Our governments will not do this spontaneously. Only a mass movement of the sane - you - can force them. Across the world this weekend, as Big Oil's representatives gazed greedily at the Arctic thaw, tens of thousands of people protested to demand urgent restraint. As I watched many of them gather in Trafalgar Square this weekend, I felt reassured that at least this crowd would not allow the perfume of corporate PR to overwhelm the stench of petrol hanging over us all.

j.hari@independent.co.uk

React Now

Latest stories from i100
Have you tried new the Independent Digital Edition apps?
iJobs Job Widget
iJobs General

Recruitment Genius: Online Media Sales Trainee

£15000 - £30000 per annum: Recruitment Genius: Now our rapidly expanding and A...

Recruitment Genius: Public House Manager / Management Couples

£15000 - £20000 per annum: Recruitment Genius: Are you passionate about great ...

Recruitment Genius: Production Planner

£20000 - £30000 per annum: Recruitment Genius: This fast growing reinforcing s...

Recruitment Genius: General Factory Operatives

£18000 - £35000 per annum: Recruitment Genius: This fast growing reinforcing s...

Day In a Page

Read Next
 

If I were Prime Minister: Every privatised corner of the NHS would be taken back into public ownership

Philip Pullman
 

Errors & Omissions: Magna Carta, sexing bishops and ministerial aides

John Rentoul
As in 1942, Germany must show restraint over Greece

As in 1942, Germany must show restraint over Greece

Mussolini tried to warn his ally of the danger of bringing the country to its knees. So should we, says Patrick Cockburn
Britain's widening poverty gap should be causing outrage at the start of the election campaign

The short stroll that should be our walk of shame

Courting the global elite has failed to benefit Britain, as the vast disparity in wealth on display in the capital shows
Homeless Veterans appeal: The rise of the working poor: when having a job cannot prevent poverty

Homeless Veterans appeal

The rise of the working poor: when having a job cannot prevent poverty
Prince Charles the saviour of the nation? A new book highlights concerns about how political he will be when he eventually becomes king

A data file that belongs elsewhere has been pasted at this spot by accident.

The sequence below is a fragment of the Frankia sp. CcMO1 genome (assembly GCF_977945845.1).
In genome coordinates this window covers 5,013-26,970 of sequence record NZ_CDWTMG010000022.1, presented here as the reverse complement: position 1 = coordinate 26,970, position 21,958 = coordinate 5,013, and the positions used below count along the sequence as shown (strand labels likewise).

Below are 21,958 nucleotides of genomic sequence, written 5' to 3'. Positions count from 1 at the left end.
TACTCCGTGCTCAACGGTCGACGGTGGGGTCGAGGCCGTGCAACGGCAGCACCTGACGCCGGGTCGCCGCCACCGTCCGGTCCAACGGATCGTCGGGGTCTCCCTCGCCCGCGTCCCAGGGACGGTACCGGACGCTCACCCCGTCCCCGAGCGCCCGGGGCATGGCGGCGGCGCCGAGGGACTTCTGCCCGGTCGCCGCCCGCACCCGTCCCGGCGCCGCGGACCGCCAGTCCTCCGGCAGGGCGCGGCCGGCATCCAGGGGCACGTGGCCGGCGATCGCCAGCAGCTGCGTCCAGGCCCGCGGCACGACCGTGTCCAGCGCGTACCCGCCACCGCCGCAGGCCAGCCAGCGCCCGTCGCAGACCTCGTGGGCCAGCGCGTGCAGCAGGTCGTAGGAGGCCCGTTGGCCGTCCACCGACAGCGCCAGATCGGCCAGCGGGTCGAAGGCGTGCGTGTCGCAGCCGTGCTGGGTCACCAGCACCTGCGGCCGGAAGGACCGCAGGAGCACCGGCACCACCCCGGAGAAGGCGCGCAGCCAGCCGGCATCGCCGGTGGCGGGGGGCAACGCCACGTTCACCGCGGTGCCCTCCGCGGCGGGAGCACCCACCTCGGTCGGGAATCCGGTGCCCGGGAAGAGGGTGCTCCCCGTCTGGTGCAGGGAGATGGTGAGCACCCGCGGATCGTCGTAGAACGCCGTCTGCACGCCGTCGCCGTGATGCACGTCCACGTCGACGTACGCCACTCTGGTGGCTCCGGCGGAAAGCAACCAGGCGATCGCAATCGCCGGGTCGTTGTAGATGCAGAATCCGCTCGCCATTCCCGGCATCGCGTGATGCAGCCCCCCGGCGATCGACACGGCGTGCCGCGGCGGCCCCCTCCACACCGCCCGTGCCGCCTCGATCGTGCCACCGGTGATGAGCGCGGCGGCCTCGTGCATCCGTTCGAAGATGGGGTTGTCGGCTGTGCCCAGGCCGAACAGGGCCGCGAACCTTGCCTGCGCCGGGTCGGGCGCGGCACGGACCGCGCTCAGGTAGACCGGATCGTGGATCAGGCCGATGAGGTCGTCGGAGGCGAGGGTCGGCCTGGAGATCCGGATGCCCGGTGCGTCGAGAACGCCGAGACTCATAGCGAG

Prince Charles the saviour of the nation?

A new book highlights concerns about how political he will be when he eventually becomes king
How books can defeat Isis: Patrick Cockburn was able to update his agenda-setting 'The Rise of Islamic State' while under attack in Baghdad

How books can defeat Isis

Patrick Cockburn was able to update his agenda-setting 'The Rise of Islamic State' while under attack in Baghdad
Judith Hackitt: The myths of elf 'n' safety

Judith Hackitt: The myths of elf 'n' safety

She may be in charge of minimising our risks of injury, but the chair of the Health and Safety Executive still wants children to be able to hurt themselves
The open loathing between Barack Obama and Benjamin Netanyahu just got worse

The open loathing between Obama and Netanyahu just got worse

The Israeli PM's relationship with the Obama has always been chilly, but going over the President's head on Iran will do him no favours, says Rupert Cornwell
French chefs get 'le huff' as nation slips down global cuisine rankings

French chefs get 'le huff' as nation slips down global cuisine rankings

Fury at British best restaurants survey sees French magazine produce a rival list
Star choreographer Matthew Bourne gives young carers a chance to perform at Sadler's Wells

Young carers to make dance debut

What happened when superstar choreographer Matthew Bourne encouraged 27 teenage carers to think about themselves for once?
Design Council's 70th anniversary: Four of the most intriguing prototypes from Ones to Watch

Design Council's 70th anniversary

Four of the most intriguing prototypes from Ones to Watch
Dame Harriet Walter: The actress on learning what it is to age, plastic surgery, and her unease at being honoured by the establishment

Dame Harriet Walter interview

The actress on learning what it is to age, plastic surgery, and her unease at being honoured by the establishment
Art should not be a slave to the ideas driving it

Art should not be a slave to the ideas driving it

Critics of Tom Stoppard's new play seem to agree that cerebral can never trump character, says DJ Taylor
Bill Granger recipes: Our chef's winter salads will make you feel energised through February

Bill Granger's winter salads

Salads aren't just a bit on the side, says our chef - their crunch, colour and natural goodness are perfect for a midwinter pick-me-up
England vs Wales: Cool head George Ford ready to put out dragon fire

George Ford: Cool head ready to put out dragon fire

No 10’s calmness under pressure will be key for England in Cardiff
Michael Calvin: Time for Old Firm to put aside bigotry and forge new links

Michael Calvin's Last Word

Time for Old Firm to put aside bigotry and forge new links